Blazons & Genealogy Notes
1) Gueldre D’argent à une marque de marchand de sable formée d’une vergette le sommet supportant un chevron diminué et alésé la vergette traversée à ses deux tiers inférieurs par une traverse en fasce ayant à sa partie senestre une petite vergette pendant de ladite traverse et une cotice en barre partant du pied senestre du chevron traversant la vergette à son point d’intersection avec la fasce et se terminant au delà Cimier un vol. English: Argent a mason’s mark sable formed of a palet the top supporting a small chevron couped the palet crossed two thirds of the way down by a cross-piece fesswise having on the part to the sinister a small palet hanging from the aforementioned cross-piece and a small bend [bendwise] leaving the the sinister foot of the chevron crossing the palet at the point of intersection with the fess and terminating beyond [the mason’s mark is a unique shape made on a piece of masonry with a few simple chisel blows – see for example https://commons.wikimedia.org/wiki/File:Vitré_(35)_Église_Notre-Dame_Marque_de_Marchand_4.JPG , so you could give it a bit of depth?] Crest: a pair of wings.
2) (van Der). Hollande De gueules à un senestrochère armé d’or tenant un marteau du même posé en barre Casque couronné Cimier un homme d’armes issant cuirassé d’or la visière levée le casque panaché de gueules d’or et de sable les bras étendus tenant de chaque main un marteau d’or le tout entre un vol coupé alternativement de gueules et d’or. English: Gules an armoured left arm or holding a hammer of the same bendwise Crowned with a helmet Crest: an armoured man issuant breastplate or the visor [of the helmet] raised the helmet plumed gules, or and sable the arms extended holding in each hand a hammer or, all between a pair of wings coloured alternately gules and or.
Origin, Meaning, Family History and Kelder Coat of Arms and Family Crest
We don’t yet have this section of research completed for this name. If you are interested in being notified when research becomes available, please use this form to contact us and we will let you know as soon as we have something!
Kelder Coat of Arms Meaning
The three main devices (symbols) in the Kelder blazon are the mason’s mark, arm in armour and hammer. The three main tinctures (colors) are gules, sable and or .
Gules, the heraldic colour red is very popular, sometimes said to represent “Military Fortitude and Magnanimity”. It is usually abbreviated as gu and in the days before colour printing was shown in a system known as hatching by vertical lines . Although it may look like a French word it is normally pronounced with a hard “g” and may be derived either from the Latin gula (throat) or Arabic gule (rose).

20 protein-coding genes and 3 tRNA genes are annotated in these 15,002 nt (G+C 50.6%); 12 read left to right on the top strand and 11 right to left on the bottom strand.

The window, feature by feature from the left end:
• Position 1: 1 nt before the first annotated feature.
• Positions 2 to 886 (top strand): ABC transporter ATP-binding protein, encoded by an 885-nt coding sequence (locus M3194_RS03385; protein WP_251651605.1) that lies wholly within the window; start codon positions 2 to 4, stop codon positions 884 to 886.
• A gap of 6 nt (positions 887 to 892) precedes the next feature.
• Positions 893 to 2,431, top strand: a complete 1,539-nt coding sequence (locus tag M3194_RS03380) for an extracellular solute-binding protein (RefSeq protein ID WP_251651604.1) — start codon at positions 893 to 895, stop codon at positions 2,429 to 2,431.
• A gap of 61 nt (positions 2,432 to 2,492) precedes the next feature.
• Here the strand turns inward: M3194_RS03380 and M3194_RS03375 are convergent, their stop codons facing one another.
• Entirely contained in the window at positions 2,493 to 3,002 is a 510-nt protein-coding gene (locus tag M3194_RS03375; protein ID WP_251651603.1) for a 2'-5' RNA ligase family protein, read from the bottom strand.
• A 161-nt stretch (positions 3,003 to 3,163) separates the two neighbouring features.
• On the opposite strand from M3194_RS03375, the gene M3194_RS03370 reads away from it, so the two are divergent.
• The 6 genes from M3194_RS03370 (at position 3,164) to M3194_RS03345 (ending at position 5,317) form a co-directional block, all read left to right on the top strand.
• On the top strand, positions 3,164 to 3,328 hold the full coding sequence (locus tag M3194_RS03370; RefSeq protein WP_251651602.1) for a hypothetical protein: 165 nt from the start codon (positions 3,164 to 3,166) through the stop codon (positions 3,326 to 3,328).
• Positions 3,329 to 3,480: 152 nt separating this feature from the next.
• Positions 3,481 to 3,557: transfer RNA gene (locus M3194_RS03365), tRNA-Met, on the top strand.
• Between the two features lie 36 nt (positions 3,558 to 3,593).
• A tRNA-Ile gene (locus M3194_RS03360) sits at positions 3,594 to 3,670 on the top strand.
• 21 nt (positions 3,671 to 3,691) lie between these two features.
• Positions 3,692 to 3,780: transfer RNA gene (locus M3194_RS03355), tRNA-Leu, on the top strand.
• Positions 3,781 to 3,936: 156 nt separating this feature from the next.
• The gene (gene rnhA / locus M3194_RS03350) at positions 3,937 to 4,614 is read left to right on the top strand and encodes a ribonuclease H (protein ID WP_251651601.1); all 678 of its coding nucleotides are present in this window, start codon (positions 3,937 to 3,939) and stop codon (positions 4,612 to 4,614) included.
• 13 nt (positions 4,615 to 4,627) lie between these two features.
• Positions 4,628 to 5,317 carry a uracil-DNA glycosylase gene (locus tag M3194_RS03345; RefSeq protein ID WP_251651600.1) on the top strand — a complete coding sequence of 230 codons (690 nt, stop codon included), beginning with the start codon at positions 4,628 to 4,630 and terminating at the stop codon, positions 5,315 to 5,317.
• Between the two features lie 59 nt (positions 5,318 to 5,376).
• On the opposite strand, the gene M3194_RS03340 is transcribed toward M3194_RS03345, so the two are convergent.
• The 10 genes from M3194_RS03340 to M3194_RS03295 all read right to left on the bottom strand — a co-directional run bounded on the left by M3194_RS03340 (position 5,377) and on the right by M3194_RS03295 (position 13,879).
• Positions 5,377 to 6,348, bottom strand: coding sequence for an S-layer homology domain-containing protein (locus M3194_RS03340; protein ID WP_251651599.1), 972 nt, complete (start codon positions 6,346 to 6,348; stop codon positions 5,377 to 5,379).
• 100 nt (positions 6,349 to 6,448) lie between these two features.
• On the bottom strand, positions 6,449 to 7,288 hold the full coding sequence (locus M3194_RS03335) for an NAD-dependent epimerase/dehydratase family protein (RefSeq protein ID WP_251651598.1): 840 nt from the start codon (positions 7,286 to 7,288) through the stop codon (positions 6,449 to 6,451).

Sable, the deep black so often found in Heraldry is believed to named from an animal of the marten family know in the middle ages as a Sabellinœ and noted for its very black fur . In engravings, when colors cannot be shown it is represented as closely spaced horizontal and vertical lines, and appropriately is thus the darkest form of hatching, as this method is known . Although it may seem a sombre tone, and does indeed sometimes denote grief, it is more commonly said to represent Constancy .
Or is the heraldic metal Gold, often shown as a bold, bright yellow colour. It is said to show “Generosity and elevation of the mind” . Later heralds, of a more poetic nature liked to refer to it as Topaz, after the gemstone, and, for obvious reasons associated it with the Sun . In drawings without colour it is usually represented by many small dots, or by the letter ‘O’ .
For easy recognition of the items on a coat of arms, and hence the quick identification of the owner, bold simple shapes are best. Hence, simple geometric shapes are often used for this purpose xz`, and the masons mark Is a typical example of this, and can appear in any of the main heraldic tinctures.
The Arm appears frequently in the crest of a coat of arms, often armoured and described in some detail as to its appearance and attitude. It can also appear on the shield itself as a charge. The arm itself is said to signify a “laboorious and industrious person” , whilst the arm in armour may denote “one fitted for performance of high enterprise”
It is important that a coat of arms be easily recognised and so everyday objects were frequently used as clearly identifiable charges – tools being a common and important example of these, of which the hammer is typical. Some of these tools are rather obscure to modern eyes, who of us nowadays would recognise a hemp-break , let alone know what to use it for! The hammer is usually drawn conventionally, with a wooden handle and large metal head.